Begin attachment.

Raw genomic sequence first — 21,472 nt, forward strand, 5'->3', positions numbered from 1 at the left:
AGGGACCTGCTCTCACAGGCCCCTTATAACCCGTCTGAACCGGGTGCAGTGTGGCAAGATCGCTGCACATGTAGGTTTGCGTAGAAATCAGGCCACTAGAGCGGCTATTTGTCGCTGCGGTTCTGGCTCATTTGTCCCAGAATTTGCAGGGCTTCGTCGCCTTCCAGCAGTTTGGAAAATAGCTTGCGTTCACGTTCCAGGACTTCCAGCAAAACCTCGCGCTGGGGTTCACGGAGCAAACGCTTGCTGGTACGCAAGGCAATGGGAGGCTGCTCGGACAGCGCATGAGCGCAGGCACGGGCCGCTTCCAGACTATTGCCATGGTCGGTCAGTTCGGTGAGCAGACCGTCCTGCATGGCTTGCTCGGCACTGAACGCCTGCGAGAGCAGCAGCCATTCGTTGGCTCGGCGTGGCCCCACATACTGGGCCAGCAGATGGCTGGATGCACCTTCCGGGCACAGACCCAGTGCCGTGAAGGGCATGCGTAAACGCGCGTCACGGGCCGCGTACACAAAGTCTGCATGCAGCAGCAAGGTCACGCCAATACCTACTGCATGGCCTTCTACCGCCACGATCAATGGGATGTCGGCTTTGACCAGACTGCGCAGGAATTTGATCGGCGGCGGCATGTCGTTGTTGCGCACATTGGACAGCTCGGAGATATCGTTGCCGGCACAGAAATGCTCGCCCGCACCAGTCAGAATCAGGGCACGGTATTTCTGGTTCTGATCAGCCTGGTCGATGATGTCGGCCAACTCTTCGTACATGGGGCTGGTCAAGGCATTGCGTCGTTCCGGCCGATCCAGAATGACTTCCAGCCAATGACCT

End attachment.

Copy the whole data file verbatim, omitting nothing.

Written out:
Raw genomic sequence first — 21,472 nt, forward strand, 5'->3', positions numbered from 1 at the left:
AGGGACCTGCTCTCACAGGCCCCTTATAACCCGTCTGAACCGGGTGCAGTGTGGCAAGATCGCTGCACATGTAGGTTTGCGTAGAAATCAGGCCACTAGAGCGGCTATTTGTCGCTGCGGTTCTGGCTCATTTGTCCCAGAATTTGCAGGGCTTCGTCGCCTTCCAGCAGTTTGGAAAATAGCTTGCGTTCACGTTCCAGGACTTCCAGCAAAACCTCGCGCTGGGGTTCACGGAGCAAACGCTTGCTGGTACGCAAGGCAATGGGAGGCTGCTCGGACAGCGCATGAGCGCAGGCACGGGCCGCTTCCAGACTATTGCCATGGTCGGTCAGTTCGGTGAGCAGACCGTCCTGCATGGCTTGCTCGGCACTGAACGCCTGCGAGAGCAGCAGCCATTCGTTGGCTCGGCGTGGCCCCACATACTGGGCCAGCAGATGGCTGGATGCACCTTCCGGGCACAGACCCAGTGCCGTGAAGGGCATGCGTAAACGCGCGTCACGGGCCGCGTACACAAAGTCTGCATGCAGCAGCAAGGTCACGCCAATACCTACTGCATGGCCTTCTACCGCCACGATCAATGGGATGTCGGCTTTGACCAGACTGCGCAGGAATTTGATCGGCGGCGGCATGTCGTTGTTGCGCACATTGGACAGCTCGGAGATATCGTTGCCGGCACAGAAATGCTCGCCCGCACCAGTCAGAATCAGGGCACGGTATTTCTGGTTCTGATCAGCCTGGTCGATGATGTCGGCCAACTCTTCGTACATGGGGCTGGTCAAGGCATTGCGTCGTTCCGGCCGATCCAGAATGACTTCCAGCCAATGACCT